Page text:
Latest EV charging solutions

Electric vehicle charging is an essential part of running an EV. With developments seen in electric vehicles all the time - longer range, more power, faster charging speeds - what isn’t quite as clear is that the charging side of things is having to develop at pace to keep up. 


We look at some of the new features that can be found for those wanting to charge an EV.

Consolidated charging account


Cross-network access has been high on the list of EV drivers since the early days of the electric car. With increasing numbers of EV charging networks coming online, there was a time when drivers needed a dozen RFID cards and latterly four dozen smartphone apps to “guarantee” the ability to charge wherever they might find a charger.

That was improved a little a few years ago when the government mandated that ad-hoc charging should be possible on all public points, but it still means that drivers need to put in their card details into an app or website in most cases. It’s possible, but takes a little time and requires phone signal.

What is happening increasingly now however is that cross-network access is possible. Where this was initially pitched as networks sharing their access ability with other networks - as was set in stone by Dutch legislation when the EV market was growing in the Netherlands - what we’ve found in the UK is that most networks have signed up to a charging aggregator.

These companies don’t tend to operate their own points, rather provide a bridge across a number of different networks, and provide a single point of access, typically RDIF card or app, and account.

The best examples of these include Electric Universe (formerly Octopus Juice), Paua, Zap-Pay, and Month. These have a single app and/or RFID card that will access a wide range of network’s points, and then the driver pays a single portal.

Charging hubs


There was a time when EV drivers were desperate to have just a single charger in a given location. But with the growth in EV sales, that’s simply not enough any more in many cases. Instead, there need to be multiple chargers, and this has led to the rise of the EV charging hub. 

This sees a number of points, typically 8-12 rapid chargers, and/or 12+ fast points available for drivers to use. These may be at a Park & Ride site, a motorway services, or in a different location type entirely, and are becoming increasingly important for drivers.

What it guarantees is availability. Even if there are a few drivers charging already, and perhaps a unit out of action, there should still be some points available even at the busiest times. That said, there are still some sites where queuing is required because of where they are.

Examples of charging hub operators include Tesla (for Tesla drivers), BP Pulse, Instavolt, Osprey, and Gridserve’s Electric Highway points at motorways, and often see protection from the elements at the very least. Gridserve has also started rolling out Electric Forecourts, which have even greater numbers of points available, plus a coffee shop, somewhere to sit and have a bite to eat, grab a magazine or some shopping, even visit the post office.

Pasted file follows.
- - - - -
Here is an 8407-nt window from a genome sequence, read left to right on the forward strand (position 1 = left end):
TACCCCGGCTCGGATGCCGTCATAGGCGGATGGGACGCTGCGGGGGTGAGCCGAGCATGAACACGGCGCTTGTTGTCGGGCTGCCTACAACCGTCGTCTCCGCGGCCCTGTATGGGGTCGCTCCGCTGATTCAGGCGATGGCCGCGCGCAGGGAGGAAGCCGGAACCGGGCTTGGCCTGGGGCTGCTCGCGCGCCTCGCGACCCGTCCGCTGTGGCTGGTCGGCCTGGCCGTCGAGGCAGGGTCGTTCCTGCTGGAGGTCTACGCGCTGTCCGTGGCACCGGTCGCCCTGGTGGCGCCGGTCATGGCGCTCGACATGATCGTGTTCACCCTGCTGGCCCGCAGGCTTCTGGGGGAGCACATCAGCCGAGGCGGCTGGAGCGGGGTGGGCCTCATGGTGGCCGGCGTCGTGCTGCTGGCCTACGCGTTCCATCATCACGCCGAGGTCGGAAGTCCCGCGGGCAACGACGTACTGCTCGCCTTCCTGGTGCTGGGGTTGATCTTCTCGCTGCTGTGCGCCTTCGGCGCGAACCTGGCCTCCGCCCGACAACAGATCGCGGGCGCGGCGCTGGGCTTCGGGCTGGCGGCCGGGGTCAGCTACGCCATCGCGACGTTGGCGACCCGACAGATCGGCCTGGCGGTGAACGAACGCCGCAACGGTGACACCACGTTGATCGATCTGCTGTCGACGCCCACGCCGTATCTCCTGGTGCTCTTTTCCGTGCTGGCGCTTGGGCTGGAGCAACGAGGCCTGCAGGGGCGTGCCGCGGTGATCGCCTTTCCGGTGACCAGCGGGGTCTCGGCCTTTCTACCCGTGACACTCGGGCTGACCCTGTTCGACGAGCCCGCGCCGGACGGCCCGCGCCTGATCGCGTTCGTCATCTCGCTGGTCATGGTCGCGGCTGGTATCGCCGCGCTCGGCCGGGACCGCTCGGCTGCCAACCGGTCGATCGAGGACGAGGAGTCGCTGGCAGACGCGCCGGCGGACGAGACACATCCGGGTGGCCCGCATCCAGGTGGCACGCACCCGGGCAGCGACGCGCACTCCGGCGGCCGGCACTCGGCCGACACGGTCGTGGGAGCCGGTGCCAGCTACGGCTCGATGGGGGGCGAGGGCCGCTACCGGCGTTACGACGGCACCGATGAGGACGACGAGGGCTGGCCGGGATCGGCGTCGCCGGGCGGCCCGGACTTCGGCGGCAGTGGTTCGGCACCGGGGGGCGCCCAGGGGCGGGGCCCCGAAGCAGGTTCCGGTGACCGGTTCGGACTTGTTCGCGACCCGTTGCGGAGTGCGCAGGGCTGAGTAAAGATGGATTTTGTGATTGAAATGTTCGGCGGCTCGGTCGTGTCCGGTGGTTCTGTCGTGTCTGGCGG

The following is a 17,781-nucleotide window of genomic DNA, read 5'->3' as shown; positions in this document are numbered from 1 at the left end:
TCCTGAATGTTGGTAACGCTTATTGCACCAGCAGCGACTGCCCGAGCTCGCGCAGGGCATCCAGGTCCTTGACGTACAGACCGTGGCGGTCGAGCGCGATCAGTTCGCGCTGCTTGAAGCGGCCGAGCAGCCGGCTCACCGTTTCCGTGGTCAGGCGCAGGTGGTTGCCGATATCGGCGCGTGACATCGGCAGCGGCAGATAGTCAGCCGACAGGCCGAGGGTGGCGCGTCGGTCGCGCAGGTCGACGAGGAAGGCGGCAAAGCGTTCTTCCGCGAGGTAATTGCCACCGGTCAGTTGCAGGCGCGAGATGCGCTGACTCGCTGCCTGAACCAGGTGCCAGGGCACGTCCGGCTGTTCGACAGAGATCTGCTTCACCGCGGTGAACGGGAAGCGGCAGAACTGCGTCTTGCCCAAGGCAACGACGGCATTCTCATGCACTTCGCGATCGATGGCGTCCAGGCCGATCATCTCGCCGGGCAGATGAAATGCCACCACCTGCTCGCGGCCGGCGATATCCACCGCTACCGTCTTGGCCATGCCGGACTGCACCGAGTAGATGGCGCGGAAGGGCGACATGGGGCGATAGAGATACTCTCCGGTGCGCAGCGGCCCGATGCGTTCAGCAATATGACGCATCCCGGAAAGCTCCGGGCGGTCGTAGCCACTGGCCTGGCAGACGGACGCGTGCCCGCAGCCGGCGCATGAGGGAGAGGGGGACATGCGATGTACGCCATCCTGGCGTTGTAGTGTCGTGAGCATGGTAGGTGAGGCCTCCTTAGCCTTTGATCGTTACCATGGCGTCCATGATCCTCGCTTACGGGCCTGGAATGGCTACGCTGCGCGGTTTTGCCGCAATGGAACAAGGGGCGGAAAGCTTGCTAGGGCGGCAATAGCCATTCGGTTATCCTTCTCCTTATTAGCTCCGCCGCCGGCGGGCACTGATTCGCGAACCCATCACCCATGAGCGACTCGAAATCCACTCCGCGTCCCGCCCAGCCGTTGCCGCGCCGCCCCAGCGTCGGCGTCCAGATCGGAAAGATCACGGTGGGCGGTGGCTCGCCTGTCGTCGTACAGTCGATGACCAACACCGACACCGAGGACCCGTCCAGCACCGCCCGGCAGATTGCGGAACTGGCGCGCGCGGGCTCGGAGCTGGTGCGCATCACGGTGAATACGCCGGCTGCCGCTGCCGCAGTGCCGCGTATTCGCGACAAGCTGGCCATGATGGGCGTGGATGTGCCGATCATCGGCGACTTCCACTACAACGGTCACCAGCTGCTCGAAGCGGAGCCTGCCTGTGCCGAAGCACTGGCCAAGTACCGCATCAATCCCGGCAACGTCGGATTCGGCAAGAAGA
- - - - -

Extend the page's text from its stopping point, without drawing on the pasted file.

Pop-up EV charging


As with shops, pop-up EV charging is becoming an important idea. This may be because there is an event on or similar, but the ability to put up charging points for a short amount of time and provide recharging facilities is a useful one.

It may sound like an idea that would require too much change to infrastructure, but there are a few firms that can help with matters. One provides generators/power packs, that can either be run on ethanol-based fuel which allows for carbon-neutral running, or can be charged elsewhere and brought on site like an enormous battery pack.

A new development however is an entire charging hub that can be packaged up, and deployed in a car park. Again, energy storage devices allow for multiple cars to charge at the same time, and then packed up again to be taken away.

Route planning


With increases in both driving range from EVs and a reduction in charging times, greater use of EVs on long trips is being seen across the UK. This does present a few new elements for drivers however, with route planning one of them.

A “traditional” route planner is not as useful as a dedicated EV one, which can direct via fast public chargers, giving an accurate time and distance required for a particular trip. This can also pick a more economical route, which may not necessarily be the fastest trip.

Increasingly these are being seen in-car, but there are also third-party apps that can perform the same function. Google and Apple are working on their own systems, but Zap-Map and A Better Route Planner have had a useful function for years that is regularly being updated and available to use via Apple CarPlay/Android Auto.